Which shade of blue are we?
By Arthur Hsieh
Washington D.C. fire and EMS were ordered by Mayor Vincent C. Gray to go on late-night patrols to high-crime areas, and during the day to provide payday protection for residents enrolled in the city's youth-jobs program. Needless to say, but this move has raised the hackles of many in the fire and EMS communities, including some union representatives.
I am uncomfortable with the directives that the District of Columbia Fire and EMS Services have to follow.
I'd like to believe that as rescuers, the community associates us as unbiased helpers who will take care of them regardless of the reason or situation. And, as professionals, that's how we try to treat our patients, regardless of our personal perceptions of the patient's behavior.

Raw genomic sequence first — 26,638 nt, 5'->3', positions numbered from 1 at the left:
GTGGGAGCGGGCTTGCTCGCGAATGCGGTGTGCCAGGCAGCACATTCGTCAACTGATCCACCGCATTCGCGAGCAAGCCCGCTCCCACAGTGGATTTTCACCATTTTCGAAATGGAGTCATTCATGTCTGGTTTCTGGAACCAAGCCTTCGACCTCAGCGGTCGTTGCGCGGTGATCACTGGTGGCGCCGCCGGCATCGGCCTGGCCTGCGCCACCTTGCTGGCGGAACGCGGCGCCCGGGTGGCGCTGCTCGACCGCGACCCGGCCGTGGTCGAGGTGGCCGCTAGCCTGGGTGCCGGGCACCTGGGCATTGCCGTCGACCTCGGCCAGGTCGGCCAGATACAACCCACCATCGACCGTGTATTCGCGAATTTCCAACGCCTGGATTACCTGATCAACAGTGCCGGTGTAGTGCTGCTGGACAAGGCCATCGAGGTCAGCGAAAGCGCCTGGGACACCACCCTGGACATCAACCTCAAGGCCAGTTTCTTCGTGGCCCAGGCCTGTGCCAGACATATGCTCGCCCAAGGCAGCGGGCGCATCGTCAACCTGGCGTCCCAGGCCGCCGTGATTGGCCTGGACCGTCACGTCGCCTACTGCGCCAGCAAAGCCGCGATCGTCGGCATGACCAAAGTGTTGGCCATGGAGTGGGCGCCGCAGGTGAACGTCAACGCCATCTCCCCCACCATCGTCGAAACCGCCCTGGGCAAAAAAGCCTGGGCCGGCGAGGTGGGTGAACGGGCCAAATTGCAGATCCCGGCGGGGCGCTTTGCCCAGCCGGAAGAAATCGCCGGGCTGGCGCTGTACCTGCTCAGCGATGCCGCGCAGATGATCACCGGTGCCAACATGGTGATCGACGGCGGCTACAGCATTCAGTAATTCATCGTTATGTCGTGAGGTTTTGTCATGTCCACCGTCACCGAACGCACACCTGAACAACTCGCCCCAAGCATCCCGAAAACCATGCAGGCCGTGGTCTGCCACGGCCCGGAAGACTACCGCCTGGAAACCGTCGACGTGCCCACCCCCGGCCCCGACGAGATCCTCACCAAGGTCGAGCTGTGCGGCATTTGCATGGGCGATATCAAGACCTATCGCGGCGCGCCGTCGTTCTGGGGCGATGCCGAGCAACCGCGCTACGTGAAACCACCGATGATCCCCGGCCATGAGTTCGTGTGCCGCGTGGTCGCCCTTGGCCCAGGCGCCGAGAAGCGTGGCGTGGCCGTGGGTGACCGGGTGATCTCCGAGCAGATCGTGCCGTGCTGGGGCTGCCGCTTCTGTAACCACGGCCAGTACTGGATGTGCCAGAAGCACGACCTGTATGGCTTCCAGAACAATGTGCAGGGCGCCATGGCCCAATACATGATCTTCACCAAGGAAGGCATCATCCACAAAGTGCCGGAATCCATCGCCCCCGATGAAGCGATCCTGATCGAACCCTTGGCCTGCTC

Based on recent stories, it appears that DCFEMS personnel are being ordered to assume a more enforcement-like role in protecting the public, escorting groups of people during the evening through high crime areas of the District.
That's worrisome. The potential for conflict looms large, and the ability for personnel to protect themselves, as well as the citizens they are tasked with protecting, is questionable.
Longer term ramifications are even more significant. It seems obvious that any potentially negative feelings that result from this event could linger long after it is over.
Would the community be less accommodating of rescue personnel entering a tense situation if they confused security type behavior with helper type behavior?
DCFEMS has had its share of bad publicity over the years, some of it deserved. But placing them in a position that is probably not helpful, and in all likelihood may be harmful, is just asking for trouble.